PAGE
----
Background: Obese people with heart failure have improved survival compared with their normal or underweight counterparts. The purpose of this study was to determine if there is a relationship between body weight or body condition and survival in cats with heart failure.
Hypothesis: Body weight and body condition score (BCS) are predictors of survival in cats with heart failure.
Animals: One-hundred and one cats with heart failure (International Small Animal Cardiac Health Council Classes II, IIIa, or IIIb) evaluated between March 2007 and June 2009.
Methods: Data regarding initial body weight and BCS, subsequent changes in body weight, and treatment were collected from records and compared with survival times.
Results: Median initial body weight was 5.1 kg (range, 2.2-9.5 kg). Median BCS was 5 (range, 3-9). Of the 68 cats that were discharged from the hospital, median body weight change was 0.0 kg (range, -2.6 to +2.3 kg). Survival time for all 101 cats was 93 days (0-811 days). Survival could be predicted using a model combining initial body weight (P=.02), body weight squared (P=.02), and survival to discharge (P<.001) with a resulting global P value for this model of P<.0001.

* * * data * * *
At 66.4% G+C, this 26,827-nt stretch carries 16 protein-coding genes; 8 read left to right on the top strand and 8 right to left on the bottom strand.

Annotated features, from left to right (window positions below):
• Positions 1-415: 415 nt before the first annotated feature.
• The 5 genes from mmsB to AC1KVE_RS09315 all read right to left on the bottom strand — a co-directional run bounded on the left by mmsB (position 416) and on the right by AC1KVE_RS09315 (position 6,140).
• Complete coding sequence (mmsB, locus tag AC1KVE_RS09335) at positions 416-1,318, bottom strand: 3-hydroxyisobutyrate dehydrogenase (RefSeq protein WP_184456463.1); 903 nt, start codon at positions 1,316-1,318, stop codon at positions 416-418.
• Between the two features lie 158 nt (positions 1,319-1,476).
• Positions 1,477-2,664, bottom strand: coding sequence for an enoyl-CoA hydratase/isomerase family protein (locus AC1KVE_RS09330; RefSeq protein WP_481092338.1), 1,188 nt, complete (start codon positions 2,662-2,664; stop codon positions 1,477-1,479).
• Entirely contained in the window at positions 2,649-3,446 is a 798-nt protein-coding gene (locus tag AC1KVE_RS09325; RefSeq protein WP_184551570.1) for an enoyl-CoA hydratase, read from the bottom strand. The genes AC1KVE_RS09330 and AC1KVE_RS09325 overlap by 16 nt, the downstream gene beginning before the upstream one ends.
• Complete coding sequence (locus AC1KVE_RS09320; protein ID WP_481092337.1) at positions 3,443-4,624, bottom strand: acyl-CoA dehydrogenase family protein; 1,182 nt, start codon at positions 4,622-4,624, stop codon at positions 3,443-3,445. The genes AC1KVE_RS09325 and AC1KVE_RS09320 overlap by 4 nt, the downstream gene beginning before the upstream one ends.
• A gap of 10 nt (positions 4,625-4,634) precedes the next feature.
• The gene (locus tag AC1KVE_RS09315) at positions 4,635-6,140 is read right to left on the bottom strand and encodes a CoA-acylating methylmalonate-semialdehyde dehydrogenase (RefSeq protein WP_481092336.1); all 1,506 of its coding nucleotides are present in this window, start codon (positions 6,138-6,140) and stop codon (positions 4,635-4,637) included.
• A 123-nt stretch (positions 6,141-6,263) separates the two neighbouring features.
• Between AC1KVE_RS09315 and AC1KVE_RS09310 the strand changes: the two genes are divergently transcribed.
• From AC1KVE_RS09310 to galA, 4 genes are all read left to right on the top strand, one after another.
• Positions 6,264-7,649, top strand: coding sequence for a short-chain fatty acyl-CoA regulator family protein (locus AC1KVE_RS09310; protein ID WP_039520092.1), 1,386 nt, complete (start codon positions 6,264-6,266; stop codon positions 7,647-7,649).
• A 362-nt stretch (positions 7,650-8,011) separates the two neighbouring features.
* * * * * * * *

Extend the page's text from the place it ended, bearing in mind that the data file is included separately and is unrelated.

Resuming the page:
Conclusions and clinical importance: Cats with the lowest and highest body weights had reduced survival times compared with those with body weights in the intermediate ranges, suggesting a U-shaped relationship between body weight and survival. Additional research into the effects of body composition could help to determine optimal management of cats with heart failure.
Copyright © 2010 by the American College of Veterinary Internal Medicine.